Distinguished Systems. Rather than get bogged down in the nuances of feature implementation, we have identified the key functions necessary to achieve complete MPO. We refer to them as distinguishing functions – those essential to building a solution capable of complete medical practice optimization with sustaining improvement. Thus, a distinguished system may not contain every possible feature or particular feature characteristic, but will be especially robust in key functional areas. This type of complete system is sometimes referred to as an “end-to-end” solution.
Complete Integration. From a software standpoint, the other key function of a distinguished system is what is known in software industry parlance as integration. While this term can mean many things to many people, for our purposes we define it from the user experience standpoint. A completely integrated system presents and manages the various technology pieces in a way as to be conducive, not disruptive, to efficient workflow in things like application or screen jumping, redundant data entry, and quick, logical access to labs, meds and images. We often refer to this as a seamless user experience, moving from one inter-related task to another across the workflow spectrum. Included is the challenge presented by multi-vendor systems, vs. centralized cloud solutions, where an upgrade to one system breaks other integrated systems, impacting work efficiency across the board.
One best practice to optimize practice functions and workflow is to integrate your EHR and Practice Management. According to Gartner, “We do not recommend establishing a partnership with an EHR vendor unless it offers a truly integrated product that includes both practice management and EHR. Moreover, we recommend replacing existing practice management systems with the integrated product when installing the EHR.”
A second, frequently overlooked aspect of complete integration is the possibility for deep and meaningful research achievable through fully integrated databases of medical information.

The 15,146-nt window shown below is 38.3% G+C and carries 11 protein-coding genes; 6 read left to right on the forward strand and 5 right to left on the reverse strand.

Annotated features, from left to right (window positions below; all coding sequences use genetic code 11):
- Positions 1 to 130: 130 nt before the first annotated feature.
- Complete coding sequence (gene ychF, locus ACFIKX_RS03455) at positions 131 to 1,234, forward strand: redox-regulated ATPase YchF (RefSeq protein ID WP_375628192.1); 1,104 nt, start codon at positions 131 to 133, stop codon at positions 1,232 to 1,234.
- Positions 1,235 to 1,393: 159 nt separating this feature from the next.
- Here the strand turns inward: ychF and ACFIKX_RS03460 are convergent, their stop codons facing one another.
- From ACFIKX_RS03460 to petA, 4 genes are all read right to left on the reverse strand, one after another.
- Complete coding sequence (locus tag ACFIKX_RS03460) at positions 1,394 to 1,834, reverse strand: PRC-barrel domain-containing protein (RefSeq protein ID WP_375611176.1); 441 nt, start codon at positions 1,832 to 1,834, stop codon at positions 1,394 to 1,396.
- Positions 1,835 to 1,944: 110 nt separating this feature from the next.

(Part 1 & 2 of 3) Complete System: Distinguished Practice Management, Revenue Cycle Management and EHR
A complete, distinguished MPO system provides a robust, seamless solution from first patient contact through scheduling, appointment and encounter, documentation, billing and payment, through referral and follow-up. This is best accomplished in an end-to-end system comprised of the following:
A. Distinguished practice management
B. Revenue cycle management
C. Electronic health record functions
A. Distinguished Practice Management
Practice management systems have been around for some time, and come with a wide variety of flavors and features. Key distinguishing functions must include the following:
- Advanced Scheduling. The scheduler should include advanced functionality like expandable column-based multiple provider/resource scheduling and color-coded appointments, simple-to-use wait listing and overbooking, and multiple office/mobile provider scheduling from a single screen.
- Online Insurance Eligibility Verification. This functionality should be a quick (e.g. less than one minute), seamless part of the check-in process. Automated pre-verification based on next day’s schedule should also be available.
- Co-payment/Patient Portion. Significant improvement in revenue capture comes from collecting these payments at check-in and check-out. The system should seamlessly pull and present this information to the staff from the revenue cycle system.
- Anytime/Anywhere Access. The ability for providers and staff to get to the schedule anytime from anywhere is crucial, including your mobile phone, tablet and laptop.
- Advanced Reporting. A distinguished system will include a broad range of standard reports, as well as a robust custom report building capability (e.g. through ODBC programming). Reports should cover all crucial areas of your practice, from financial to staff productivity, claims and payer experience, diagnosis and procedure codes, and inventory.
- Simple to Learn & Train. Retraining costs due to staff turnover, and costs from inexperienced user errors, can quickly mount with systems that are capable but not user-friendly. Ensure that your system is simple to use, intuitive and includes abundant online help and training resources.
B. Revenue Cycle Management
The revenue cycle is the area of highest provider frustration, perhaps more than any other function on the business side of medical practice. Whether dealing with convoluted reimbursement rules, “squeeze and delay” tactics or government bureaucracy, many providers have become exasperated with the lack of power they feel over their own revenues and incomes. While outsourcing can reduce the pain level, unless the billing service is built on an optimized system and integrated with your practice, the results may be far from ideal.